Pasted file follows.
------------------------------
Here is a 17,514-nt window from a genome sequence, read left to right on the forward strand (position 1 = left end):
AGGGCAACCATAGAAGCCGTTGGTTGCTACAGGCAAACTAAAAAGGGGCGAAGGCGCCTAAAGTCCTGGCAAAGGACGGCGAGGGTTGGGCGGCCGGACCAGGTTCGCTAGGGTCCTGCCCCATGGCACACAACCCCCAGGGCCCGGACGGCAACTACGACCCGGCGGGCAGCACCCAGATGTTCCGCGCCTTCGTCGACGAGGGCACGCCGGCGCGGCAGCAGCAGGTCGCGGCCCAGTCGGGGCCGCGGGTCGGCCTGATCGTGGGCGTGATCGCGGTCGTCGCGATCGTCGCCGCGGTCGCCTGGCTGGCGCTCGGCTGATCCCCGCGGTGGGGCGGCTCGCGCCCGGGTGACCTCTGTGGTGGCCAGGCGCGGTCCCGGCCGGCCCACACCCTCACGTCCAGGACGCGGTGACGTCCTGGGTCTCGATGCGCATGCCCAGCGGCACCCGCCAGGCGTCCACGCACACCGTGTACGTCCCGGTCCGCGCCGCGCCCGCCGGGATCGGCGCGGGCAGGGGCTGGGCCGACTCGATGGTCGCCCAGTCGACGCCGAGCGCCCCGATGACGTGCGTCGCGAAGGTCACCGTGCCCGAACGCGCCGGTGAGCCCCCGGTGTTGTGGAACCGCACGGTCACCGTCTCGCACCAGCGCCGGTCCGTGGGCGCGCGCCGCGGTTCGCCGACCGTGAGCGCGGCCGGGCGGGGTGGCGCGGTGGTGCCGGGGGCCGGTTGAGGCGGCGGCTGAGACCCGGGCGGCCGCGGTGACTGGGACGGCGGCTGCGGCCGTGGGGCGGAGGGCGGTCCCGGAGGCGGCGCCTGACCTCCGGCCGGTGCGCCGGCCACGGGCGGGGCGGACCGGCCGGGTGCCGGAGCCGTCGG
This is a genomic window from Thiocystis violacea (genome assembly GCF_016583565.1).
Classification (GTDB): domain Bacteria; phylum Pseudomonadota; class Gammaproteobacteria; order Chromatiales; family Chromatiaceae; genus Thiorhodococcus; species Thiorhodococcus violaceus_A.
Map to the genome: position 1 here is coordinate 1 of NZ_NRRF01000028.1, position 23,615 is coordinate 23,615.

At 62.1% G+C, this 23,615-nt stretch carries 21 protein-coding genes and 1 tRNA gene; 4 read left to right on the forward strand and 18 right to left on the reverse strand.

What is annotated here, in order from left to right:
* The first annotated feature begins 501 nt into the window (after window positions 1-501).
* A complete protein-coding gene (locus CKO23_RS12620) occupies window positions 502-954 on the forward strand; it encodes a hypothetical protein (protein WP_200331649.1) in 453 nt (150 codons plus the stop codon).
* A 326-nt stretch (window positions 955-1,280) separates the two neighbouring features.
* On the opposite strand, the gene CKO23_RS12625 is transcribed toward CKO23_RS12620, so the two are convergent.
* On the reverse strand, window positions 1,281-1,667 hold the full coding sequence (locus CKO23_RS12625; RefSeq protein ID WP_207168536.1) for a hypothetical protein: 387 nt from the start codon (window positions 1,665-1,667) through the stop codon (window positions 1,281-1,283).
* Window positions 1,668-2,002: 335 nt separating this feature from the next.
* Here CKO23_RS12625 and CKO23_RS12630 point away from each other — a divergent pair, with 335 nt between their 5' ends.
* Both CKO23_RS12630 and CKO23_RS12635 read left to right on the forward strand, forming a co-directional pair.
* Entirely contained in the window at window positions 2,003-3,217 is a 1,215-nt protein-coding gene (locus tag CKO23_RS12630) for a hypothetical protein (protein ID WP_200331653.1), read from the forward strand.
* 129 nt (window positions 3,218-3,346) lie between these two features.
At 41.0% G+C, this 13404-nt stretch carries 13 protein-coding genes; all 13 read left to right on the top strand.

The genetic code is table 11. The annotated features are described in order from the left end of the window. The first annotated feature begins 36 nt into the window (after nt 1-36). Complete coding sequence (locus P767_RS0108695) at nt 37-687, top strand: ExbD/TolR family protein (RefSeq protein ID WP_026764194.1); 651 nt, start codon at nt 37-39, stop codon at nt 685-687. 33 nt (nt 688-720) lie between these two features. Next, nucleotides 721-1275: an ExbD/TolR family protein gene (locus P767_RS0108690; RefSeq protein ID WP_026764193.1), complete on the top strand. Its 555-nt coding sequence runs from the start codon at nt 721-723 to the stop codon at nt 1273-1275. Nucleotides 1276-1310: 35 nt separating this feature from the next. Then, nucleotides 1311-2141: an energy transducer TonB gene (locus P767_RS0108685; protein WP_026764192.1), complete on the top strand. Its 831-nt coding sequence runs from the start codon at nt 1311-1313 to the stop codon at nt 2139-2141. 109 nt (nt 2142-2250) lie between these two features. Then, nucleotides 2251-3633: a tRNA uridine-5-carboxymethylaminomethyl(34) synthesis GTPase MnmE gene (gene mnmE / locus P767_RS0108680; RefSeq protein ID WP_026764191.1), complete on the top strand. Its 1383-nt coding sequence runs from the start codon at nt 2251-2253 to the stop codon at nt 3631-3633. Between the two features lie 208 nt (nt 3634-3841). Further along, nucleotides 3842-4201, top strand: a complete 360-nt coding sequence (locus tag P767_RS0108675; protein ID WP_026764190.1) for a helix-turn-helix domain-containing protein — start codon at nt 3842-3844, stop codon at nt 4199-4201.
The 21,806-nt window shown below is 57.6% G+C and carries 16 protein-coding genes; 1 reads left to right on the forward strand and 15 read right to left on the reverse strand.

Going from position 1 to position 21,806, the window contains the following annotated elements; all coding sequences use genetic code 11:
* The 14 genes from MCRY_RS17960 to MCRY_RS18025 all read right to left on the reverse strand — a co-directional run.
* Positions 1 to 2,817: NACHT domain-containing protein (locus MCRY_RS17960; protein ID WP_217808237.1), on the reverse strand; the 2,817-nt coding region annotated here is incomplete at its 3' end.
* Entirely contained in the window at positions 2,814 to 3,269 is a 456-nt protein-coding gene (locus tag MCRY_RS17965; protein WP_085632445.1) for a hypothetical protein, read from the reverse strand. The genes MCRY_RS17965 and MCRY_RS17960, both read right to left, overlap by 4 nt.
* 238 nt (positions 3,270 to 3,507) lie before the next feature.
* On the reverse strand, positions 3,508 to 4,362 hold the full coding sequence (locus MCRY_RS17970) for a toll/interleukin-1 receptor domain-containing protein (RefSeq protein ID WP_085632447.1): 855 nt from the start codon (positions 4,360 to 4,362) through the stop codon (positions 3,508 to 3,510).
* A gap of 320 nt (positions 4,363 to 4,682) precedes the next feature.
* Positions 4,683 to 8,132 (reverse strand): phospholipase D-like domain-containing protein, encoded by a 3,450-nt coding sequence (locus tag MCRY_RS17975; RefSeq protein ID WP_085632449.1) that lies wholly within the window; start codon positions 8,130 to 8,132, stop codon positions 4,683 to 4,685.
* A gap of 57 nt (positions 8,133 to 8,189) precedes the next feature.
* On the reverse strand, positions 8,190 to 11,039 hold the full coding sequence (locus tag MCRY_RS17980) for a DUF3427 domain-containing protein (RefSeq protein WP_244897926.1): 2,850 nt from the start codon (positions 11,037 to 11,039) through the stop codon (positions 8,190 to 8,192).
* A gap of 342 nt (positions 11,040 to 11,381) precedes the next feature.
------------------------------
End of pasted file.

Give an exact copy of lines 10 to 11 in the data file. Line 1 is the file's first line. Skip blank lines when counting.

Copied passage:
* A 326-nt stretch (window positions 955-1,280) separates the two neighbouring features.
* On the opposite strand, the gene CKO23_RS12625 is transcribed toward CKO23_RS12620, so the two are convergent.